With further reference to FIG. 1, in accordance with an embodiment of the present invention, electrical signals, for example, current to the voice coil 140 of the VCM, write signal to and read signal from the PMR head 110 a, are provided by a flexible cable 156. Interconnection between the flexible cable 156 and the head 110 a may be provided by an arm-electronics (AE) module 160, which may have an on-board pre-amplifier for the read signal, as well as other read-channel and write-channel electronic components. The flexible cable 156 is coupled to an electrical-connector block 164, which provides electrical communication through electrical feedthroughs (not shown) provided by an HDD housing 168. The HDD housing 168, also referred to as a casting, depending upon whether the HDD housing is cast, in conjunction with an HDD cover (not shown) provides a sealed, protective enclosure for the information storage components of the HDD 100.

With further reference to FIG. 1, in accordance with an embodiment of the present invention, other electronic components (not shown), including a disk controller and servo electronics including a digital-signal processor (DSP), provide electrical signals to the drive motor, the voice coil 140 of the VCM and the head 110 a of the HGA 110. The electrical signal provided to the drive motor enables the drive motor to spin providing a torque to the spindle 124 which is in turn transmitted to the disk 120 that is affixed to the spindle 124 by the disk clamp 128; as a result, the disk 120 spins in a direction 172. The spinning disk 120 creates a cushion of air that acts as an air-bearing on which the ABS of the slider 110 b rides so that the slider 110 b flies above the surface of the disk 120 without making contact with a thin magnetic-recording medium of the disk 120 in which information is recorded. The electrical signal provided to the voice coil 140 of the VCM enables the head 110 a of the HGA 110 to access a track 176 on which information is recorded. Thus, the armature 136 of the VCM swings through an arc 180 which enables the HGA 110 attached to the armature 136 by the arm 132 to access various tracks on the disk 120. Information is stored on the disk 120 in a plurality of concentric tracks (not shown) arranged in sectors on the disk 120, for example, sector 184. Correspondingly, each track is composed of a plurality of sectored track portions, for example, sectored track portion 188. Each sectored track portion 188 is composed of recorded data and a header containing a servo-burst-signal pattern, for example, sequenced servo-burst-signal patterns (A,B,C, & D pattern types) for adjusting the voice coil 140, signal information that identifies the track 176, and error correction code information. In accessing the track 176, the read element of the head 110 a of the HGA 110 reads the servo-burst-signal pattern which provides a position-error-signal (PES) to the servo electronics, which controls the electrical signal provided to the voice coil 140 of the VCM, enabling the head 110 a to follow the track 176. Upon finding the track 176 and identifying a particular sectored track portion 188, the head 110 a either reads data from the track 176 or writes data to the track 176 depending on instructions received by the disk controller from an external agent, for example, a microprocessor of a computer system.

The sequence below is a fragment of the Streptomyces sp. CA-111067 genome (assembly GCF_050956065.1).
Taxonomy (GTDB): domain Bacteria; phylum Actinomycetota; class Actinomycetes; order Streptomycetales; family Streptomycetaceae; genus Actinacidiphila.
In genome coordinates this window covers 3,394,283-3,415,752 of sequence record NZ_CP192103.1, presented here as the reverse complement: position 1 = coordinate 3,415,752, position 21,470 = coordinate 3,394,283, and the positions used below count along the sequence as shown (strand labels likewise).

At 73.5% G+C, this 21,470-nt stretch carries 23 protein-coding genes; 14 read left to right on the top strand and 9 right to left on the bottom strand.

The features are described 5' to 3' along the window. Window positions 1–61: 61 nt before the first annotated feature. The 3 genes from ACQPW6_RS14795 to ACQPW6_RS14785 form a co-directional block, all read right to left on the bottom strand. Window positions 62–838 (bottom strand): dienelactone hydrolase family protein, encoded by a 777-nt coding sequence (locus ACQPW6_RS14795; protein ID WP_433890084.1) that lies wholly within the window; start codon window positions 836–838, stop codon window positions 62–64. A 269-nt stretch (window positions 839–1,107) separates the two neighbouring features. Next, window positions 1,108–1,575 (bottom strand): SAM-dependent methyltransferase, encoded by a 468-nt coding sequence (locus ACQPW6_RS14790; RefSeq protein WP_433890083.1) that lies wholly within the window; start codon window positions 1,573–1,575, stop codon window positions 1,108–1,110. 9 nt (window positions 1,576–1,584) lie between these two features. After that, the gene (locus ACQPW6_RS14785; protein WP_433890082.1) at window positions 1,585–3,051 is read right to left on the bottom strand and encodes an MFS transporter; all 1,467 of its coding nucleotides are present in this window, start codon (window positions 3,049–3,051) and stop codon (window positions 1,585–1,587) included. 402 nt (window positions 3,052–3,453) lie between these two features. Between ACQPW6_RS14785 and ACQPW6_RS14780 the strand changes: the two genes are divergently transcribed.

Embodiments of the invention also encompass HDD 100 that includes the HGA 110, the disk 120 rotatably mounted on the spindle 124, the arm 132 attached to the HGA 110 including the slider 110 b including the head 110 a.

With reference now to FIG. 2, in accordance with an embodiment of the present invention, a plan view of a head-arm-assembly (HAA) including the HGA 110 is shown. FIG. 2 illustrates the functional arrangement of the HAA with respect to the HGA 110. The HAA includes the arm 132 and HGA 110 including the slider 110 b including the head 110 a. The HAA is attached at the arm 132 to the carriage 134. In the case of an HDD having multiple disks, or platters as disks are sometimes referred to in the art, the carriage 134 is called an “E-block,” or comb, because the carriage is arranged to carry a ganged array of arms that gives it the appearance of a comb. As shown in FIG. 2, the armature 136 of the VCM is attached to the carriage 134 and the voice coil 140 is attached to the armature 136. The AE 160 may be attached to the carriage 134 as shown. The carriage 134 is mounted on the pivot-shaft 148 with the interposed pivot-bearing assembly 152.

FIG. 3 is an illustration of a read/write circuit 310 within an HDD according to an embodiment of the invention. FIG. 3 depicts hard-disk drive (HDD) 300 which includes enclosure 301 that contains one or more magnetic platters or disks 302, read elements 304, write elements 305, an actuator arm suspension 306, a transmission line interconnect 308, a read/write integrated circuit (IC) 310, a flexible interconnect cable 312, and a disk enclosure connector 314.